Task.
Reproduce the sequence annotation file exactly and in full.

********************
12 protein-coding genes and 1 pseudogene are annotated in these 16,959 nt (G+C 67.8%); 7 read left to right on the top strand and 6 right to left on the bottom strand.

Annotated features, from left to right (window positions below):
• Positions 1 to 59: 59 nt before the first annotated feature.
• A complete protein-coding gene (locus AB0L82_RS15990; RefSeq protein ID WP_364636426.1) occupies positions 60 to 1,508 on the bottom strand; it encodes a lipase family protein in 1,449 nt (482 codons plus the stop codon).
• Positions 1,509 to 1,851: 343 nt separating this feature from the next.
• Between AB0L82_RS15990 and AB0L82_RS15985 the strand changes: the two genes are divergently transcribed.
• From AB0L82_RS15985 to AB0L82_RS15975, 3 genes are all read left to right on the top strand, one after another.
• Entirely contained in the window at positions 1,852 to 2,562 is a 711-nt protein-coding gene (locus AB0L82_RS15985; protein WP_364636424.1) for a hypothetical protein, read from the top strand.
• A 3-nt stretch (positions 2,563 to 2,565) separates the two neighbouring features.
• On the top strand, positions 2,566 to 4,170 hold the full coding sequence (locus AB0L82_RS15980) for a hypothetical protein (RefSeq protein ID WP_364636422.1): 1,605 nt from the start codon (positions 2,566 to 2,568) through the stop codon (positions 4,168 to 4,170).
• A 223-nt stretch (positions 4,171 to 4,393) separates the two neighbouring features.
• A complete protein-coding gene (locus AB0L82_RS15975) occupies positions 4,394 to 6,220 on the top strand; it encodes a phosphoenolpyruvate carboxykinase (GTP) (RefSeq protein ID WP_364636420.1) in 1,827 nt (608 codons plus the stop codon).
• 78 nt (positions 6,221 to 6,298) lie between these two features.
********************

12 protein-coding genes and 1 pseudogene are annotated in these 16,959 nt (G+C 67.8%); 7 read left to right on the top strand and 6 right to left on the bottom strand.

Annotated features, from left to right (window positions below):
• Positions 1 to 59: 59 nt before the first annotated feature.
• A complete protein-coding gene (locus AB0L82_RS15990; RefSeq protein ID WP_364636426.1) occupies positions 60 to 1,508 on the bottom strand; it encodes a lipase family protein in 1,449 nt (482 codons plus the stop codon).
• Positions 1,509 to 1,851: 343 nt separating this feature from the next.
• Between AB0L82_RS15990 and AB0L82_RS15985 the strand changes: the two genes are divergently transcribed.
• From AB0L82_RS15985 to AB0L82_RS15975, 3 genes are all read left to right on the top strand, one after another.
• Entirely contained in the window at positions 1,852 to 2,562 is a 711-nt protein-coding gene (locus AB0L82_RS15985; protein WP_364636424.1) for a hypothetical protein, read from the top strand.
• A 3-nt stretch (positions 2,563 to 2,565) separates the two neighbouring features.
• On the top strand, positions 2,566 to 4,170 hold the full coding sequence (locus AB0L82_RS15980) for a hypothetical protein (RefSeq protein ID WP_364636422.1): 1,605 nt from the start codon (positions 2,566 to 2,568) through the stop codon (positions 4,168 to 4,170).
• A 223-nt stretch (positions 4,171 to 4,393) separates the two neighbouring features.
• A complete protein-coding gene (locus AB0L82_RS15975) occupies positions 4,394 to 6,220 on the top strand; it encodes a phosphoenolpyruvate carboxykinase (GTP) (RefSeq protein ID WP_364636420.1) in 1,827 nt (608 codons plus the stop codon).
• 78 nt (positions 6,221 to 6,298) lie between these two features.